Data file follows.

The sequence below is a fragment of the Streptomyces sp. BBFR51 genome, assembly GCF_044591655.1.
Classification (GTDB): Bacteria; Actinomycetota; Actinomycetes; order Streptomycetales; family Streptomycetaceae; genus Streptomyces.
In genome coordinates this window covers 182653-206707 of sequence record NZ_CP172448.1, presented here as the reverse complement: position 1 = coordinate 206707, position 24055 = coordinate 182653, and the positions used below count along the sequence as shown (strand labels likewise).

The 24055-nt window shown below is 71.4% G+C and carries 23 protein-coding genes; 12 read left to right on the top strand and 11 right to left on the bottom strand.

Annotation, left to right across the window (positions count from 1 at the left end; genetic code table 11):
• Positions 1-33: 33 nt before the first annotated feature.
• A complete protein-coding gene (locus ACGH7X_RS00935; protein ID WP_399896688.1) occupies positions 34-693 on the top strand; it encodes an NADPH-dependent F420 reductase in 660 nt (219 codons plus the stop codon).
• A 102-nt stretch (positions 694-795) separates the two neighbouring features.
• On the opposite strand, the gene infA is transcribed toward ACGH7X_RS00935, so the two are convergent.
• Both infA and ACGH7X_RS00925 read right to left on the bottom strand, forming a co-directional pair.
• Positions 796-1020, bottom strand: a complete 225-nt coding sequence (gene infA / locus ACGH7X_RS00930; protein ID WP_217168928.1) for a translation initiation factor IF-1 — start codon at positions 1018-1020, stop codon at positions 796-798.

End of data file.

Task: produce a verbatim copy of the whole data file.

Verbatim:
The sequence below is a fragment of the Streptomyces sp. BBFR51 genome, assembly GCF_044591655.1.
Classification (GTDB): Bacteria; Actinomycetota; Actinomycetes; order Streptomycetales; family Streptomycetaceae; genus Streptomyces.
In genome coordinates this window covers 182653-206707 of sequence record NZ_CP172448.1, presented here as the reverse complement: position 1 = coordinate 206707, position 24055 = coordinate 182653, and the positions used below count along the sequence as shown (strand labels likewise).

The 24055-nt window shown below is 71.4% G+C and carries 23 protein-coding genes; 12 read left to right on the top strand and 11 right to left on the bottom strand.

Annotation, left to right across the window (positions count from 1 at the left end; genetic code table 11):
• Positions 1-33: 33 nt before the first annotated feature.
• A complete protein-coding gene (locus ACGH7X_RS00935; protein ID WP_399896688.1) occupies positions 34-693 on the top strand; it encodes an NADPH-dependent F420 reductase in 660 nt (219 codons plus the stop codon).
• A 102-nt stretch (positions 694-795) separates the two neighbouring features.
• On the opposite strand, the gene infA is transcribed toward ACGH7X_RS00935, so the two are convergent.
• Both infA and ACGH7X_RS00925 read right to left on the bottom strand, forming a co-directional pair.
• Positions 796-1020, bottom strand: a complete 225-nt coding sequence (gene infA / locus ACGH7X_RS00930; protein ID WP_217168928.1) for a translation initiation factor IF-1 — start codon at positions 1018-1020, stop codon at positions 796-798.